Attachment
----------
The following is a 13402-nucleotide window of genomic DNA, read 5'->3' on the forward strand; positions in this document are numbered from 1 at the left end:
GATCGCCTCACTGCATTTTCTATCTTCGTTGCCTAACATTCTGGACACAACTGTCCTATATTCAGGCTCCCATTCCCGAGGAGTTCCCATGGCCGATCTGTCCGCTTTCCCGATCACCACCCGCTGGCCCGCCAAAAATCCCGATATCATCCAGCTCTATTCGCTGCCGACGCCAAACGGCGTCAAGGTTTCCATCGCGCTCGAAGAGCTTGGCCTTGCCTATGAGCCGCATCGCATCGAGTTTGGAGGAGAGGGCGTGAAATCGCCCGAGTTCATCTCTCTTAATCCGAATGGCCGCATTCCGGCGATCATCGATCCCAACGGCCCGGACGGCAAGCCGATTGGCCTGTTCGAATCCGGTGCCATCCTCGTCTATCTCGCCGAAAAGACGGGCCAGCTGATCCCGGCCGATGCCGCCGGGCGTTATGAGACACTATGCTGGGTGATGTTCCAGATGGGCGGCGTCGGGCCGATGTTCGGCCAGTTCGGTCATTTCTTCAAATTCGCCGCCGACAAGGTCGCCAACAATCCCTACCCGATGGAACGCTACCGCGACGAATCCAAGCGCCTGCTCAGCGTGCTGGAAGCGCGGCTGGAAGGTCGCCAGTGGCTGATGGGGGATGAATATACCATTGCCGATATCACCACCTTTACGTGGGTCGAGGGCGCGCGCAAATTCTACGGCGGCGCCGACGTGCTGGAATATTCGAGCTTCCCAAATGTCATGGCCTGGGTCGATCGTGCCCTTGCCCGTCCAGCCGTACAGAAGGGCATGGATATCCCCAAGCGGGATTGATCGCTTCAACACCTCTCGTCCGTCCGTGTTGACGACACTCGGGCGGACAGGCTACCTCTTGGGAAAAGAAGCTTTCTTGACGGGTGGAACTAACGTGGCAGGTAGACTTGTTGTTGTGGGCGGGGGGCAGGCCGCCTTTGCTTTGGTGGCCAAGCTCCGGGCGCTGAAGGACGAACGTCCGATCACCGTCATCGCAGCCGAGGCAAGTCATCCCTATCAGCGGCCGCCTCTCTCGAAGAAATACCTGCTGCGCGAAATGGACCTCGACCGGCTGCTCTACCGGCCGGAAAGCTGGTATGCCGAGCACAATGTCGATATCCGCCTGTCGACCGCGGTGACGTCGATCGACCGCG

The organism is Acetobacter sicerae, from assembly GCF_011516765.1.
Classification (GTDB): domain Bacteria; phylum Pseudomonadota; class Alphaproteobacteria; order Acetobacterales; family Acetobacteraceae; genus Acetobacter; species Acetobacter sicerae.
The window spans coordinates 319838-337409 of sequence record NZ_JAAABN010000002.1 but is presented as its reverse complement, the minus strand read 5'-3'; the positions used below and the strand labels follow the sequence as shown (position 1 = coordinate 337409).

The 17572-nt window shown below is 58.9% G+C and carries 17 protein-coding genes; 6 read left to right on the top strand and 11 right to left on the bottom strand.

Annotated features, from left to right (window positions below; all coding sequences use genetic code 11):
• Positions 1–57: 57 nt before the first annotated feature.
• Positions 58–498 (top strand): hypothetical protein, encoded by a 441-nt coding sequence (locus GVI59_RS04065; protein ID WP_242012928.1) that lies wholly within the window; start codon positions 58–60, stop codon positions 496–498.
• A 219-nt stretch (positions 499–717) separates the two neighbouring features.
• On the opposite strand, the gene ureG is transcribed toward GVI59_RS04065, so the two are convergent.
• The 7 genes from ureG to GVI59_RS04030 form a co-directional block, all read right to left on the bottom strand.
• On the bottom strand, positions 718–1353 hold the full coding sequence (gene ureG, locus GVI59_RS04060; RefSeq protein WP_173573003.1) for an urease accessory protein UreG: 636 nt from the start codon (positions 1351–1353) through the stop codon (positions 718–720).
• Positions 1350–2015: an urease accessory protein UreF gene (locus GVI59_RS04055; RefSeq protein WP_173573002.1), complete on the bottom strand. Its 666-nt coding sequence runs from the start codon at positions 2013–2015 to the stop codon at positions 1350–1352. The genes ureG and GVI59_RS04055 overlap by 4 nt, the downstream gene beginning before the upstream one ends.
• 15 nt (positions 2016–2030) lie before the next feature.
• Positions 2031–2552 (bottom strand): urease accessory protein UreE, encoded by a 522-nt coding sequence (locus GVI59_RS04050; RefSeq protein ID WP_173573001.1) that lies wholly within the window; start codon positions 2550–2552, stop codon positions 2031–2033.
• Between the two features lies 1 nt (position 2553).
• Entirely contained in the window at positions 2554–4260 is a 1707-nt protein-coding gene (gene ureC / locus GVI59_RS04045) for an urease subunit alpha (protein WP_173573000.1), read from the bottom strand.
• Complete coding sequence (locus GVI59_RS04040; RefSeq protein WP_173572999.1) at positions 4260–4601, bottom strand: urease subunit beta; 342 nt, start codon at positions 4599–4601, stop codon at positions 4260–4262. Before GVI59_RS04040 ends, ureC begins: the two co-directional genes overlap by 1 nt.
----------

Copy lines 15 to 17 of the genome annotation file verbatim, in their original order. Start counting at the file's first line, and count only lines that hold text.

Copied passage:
• 15 nt (positions 2016–2030) lie before the next feature.
• Positions 2031–2552 (bottom strand): urease accessory protein UreE, encoded by a 522-nt coding sequence (locus GVI59_RS04050; RefSeq protein ID WP_173573001.1) that lies wholly within the window; start codon positions 2550–2552, stop codon positions 2031–2033.
• Between the two features lies 1 nt (position 2553).